The Humane Society of the United States embarks on a historic operation involving the transfer of approximately 4,000 beagles from the Envigo facility in Cumberland, Virginia.
August 10 Update: Halfway there! More than 2,000 beagles are now on their way to better lives all across the country. Watch them play in video below!
The Humane Society of the United States (HSUS) is the sole party responsible for coordinating the removal of approximately 4,000 beagles housed at a facility which bred dogs to be sold to laboratories for animal experimentation.
The transfer plan was approved by the United States District Court for the Western District of Virginia after being submitted by the Department of Justice and Envigo RMS LLC, with the agreement of the Humane Society of the United States to assume this huge responsibility. The transfer will take place in stages over the next 60 days, and the dogs will be up for adoption to loving homes via the Humane Society of the United States’ shelter and rescue partners.
The transfer plan comes as a result of a lawsuit filed against Envigo by the Department of Justice in May, alleging Animal Welfare Act violations at the facility. Repeated federal inspections have resulted in dozens of violations, including findings that some dogs had been “euthanized” without first receiving anesthesia, that dogs had received inadequate veterinary care and insufficient food, and that they were living in unsanitary conditions.
In June, Inotiv Inc. announced it would close the Virginia breeding facility operated by Envigo, its subsidiary.
“These dogs have lived their lives in a massive breeding facility riddled with Animal Welfare Act violations,” said Miguel Abi-hassan, chief animal rescue, care and sanctuary officer for the Humane Society of the United States. “We are so grateful for the opportunity to work with our shelter and rescue partners to give these beagles a new life.”
The Humane Society of the United States animal rescue team is highly trained and typically gets called in to assist with rescue operations when the scope of animal needs exceed what local law enforcement or animal services has the capacity or resources to handle. Resources the HSUS can offer in these situations include legal assistance, temporary sheltering, on-scene assistance with evidence collection and animal handling, animal transportation and assistance with placement through our network of shelter and rescue partners—all at no cost to the community requesting help.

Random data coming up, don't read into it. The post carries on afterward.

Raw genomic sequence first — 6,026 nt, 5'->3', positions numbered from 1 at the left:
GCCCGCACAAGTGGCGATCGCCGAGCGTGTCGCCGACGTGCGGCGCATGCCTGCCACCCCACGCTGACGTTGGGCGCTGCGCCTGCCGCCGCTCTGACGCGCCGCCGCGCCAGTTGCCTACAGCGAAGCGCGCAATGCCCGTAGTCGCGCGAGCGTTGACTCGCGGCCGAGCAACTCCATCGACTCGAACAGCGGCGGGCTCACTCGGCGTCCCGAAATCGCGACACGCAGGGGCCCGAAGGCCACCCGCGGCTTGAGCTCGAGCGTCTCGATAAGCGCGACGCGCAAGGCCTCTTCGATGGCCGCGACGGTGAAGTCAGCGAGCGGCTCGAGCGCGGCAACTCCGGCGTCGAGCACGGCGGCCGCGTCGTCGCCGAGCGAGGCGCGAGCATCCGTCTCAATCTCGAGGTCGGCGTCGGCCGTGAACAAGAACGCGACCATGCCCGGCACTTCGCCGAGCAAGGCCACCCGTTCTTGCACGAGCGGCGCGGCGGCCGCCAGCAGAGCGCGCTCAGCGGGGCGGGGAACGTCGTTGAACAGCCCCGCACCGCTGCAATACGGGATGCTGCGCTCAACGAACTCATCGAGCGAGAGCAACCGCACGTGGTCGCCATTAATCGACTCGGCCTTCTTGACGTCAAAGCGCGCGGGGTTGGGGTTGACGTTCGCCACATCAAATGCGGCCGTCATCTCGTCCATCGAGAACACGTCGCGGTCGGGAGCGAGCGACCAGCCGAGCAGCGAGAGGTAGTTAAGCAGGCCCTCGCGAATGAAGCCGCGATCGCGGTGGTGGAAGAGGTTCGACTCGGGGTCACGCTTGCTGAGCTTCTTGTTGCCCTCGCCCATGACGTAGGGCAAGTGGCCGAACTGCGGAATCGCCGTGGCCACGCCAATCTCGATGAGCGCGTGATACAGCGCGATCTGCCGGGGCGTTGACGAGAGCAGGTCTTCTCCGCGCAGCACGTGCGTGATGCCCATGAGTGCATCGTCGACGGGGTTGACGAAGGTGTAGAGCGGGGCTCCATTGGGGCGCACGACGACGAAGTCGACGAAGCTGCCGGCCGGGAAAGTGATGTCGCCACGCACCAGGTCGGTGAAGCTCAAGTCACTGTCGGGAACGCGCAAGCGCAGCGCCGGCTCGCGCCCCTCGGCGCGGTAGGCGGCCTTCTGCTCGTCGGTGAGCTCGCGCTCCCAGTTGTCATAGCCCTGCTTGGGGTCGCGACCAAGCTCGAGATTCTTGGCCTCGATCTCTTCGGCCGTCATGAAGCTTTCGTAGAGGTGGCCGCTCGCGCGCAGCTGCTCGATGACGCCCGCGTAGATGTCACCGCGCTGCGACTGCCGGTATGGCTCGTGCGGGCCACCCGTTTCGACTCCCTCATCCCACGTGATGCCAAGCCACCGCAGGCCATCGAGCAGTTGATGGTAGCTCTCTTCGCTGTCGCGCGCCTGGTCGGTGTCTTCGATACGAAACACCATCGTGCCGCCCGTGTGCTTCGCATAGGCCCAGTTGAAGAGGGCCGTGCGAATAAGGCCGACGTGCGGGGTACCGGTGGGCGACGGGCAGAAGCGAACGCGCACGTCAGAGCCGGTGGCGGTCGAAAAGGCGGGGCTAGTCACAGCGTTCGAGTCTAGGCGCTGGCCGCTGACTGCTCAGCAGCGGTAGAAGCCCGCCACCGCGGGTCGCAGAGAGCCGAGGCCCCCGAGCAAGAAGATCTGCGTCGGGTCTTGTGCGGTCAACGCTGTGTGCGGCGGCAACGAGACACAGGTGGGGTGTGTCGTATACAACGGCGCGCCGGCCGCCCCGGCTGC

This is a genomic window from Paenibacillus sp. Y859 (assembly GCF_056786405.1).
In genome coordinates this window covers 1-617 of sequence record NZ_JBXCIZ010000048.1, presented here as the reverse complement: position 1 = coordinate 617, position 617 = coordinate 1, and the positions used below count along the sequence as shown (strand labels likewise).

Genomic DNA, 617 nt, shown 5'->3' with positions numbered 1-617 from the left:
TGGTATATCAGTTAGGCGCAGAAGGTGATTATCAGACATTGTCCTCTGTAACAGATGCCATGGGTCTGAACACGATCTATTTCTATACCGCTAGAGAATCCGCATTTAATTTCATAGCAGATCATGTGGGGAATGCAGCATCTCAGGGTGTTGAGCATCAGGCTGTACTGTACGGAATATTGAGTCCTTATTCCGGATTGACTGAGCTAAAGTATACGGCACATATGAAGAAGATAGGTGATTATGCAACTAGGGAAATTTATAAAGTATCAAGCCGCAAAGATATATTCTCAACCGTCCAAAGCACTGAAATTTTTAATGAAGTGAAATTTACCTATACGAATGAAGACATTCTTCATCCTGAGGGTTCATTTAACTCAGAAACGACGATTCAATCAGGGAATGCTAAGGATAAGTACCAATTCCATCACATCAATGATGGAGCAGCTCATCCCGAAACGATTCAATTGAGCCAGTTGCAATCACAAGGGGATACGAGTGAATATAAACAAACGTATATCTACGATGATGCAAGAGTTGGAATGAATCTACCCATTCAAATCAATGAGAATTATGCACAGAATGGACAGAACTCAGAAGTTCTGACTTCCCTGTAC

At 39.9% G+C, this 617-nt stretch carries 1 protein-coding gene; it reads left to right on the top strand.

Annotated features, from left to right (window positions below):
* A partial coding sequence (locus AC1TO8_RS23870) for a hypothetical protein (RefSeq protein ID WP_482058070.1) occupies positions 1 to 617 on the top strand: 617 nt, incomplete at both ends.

The HSUS shelter and rescue partner program is a network of more than 350 organizations committed to serving as a safety net for pets and mentors for overwhelmed shelters. A list of partners accepting animals into their adoption program is below. All interested adopters will need to work with the local placement groups and follow their required application processes.
How Can You Help?
DONATE This is a historic operation, HSUS’ largest ever! Please rush an urgent gift to help save these dogs and give more animals a better life.
ADOPT OR FOSTER The Humane Society of the United States does not adopt animals directly to the public. Their shelter and rescue partners will be placing all of the dogs into foster and adoptive homes. Please check the list of partners that have agreed to take in dogs and reach out to them directly for more information. We will be adding groups to this list as it grows.
Please note that while some dogs may travel to the West Coast, the majority will be placed with East Coast and Midwest partners.
about the author
Brandie Ahlgren is founder and editor of CityDog Magazine. She, and her team of dog-loving editors, dig up the best places for you to sit, stay and play with your four-legged friends. Brandie, 12-year-old boxer Thya and Mexican foster failure Pancho, reside in West Seattle and can often be found hanging out at Westcrest Dog Park.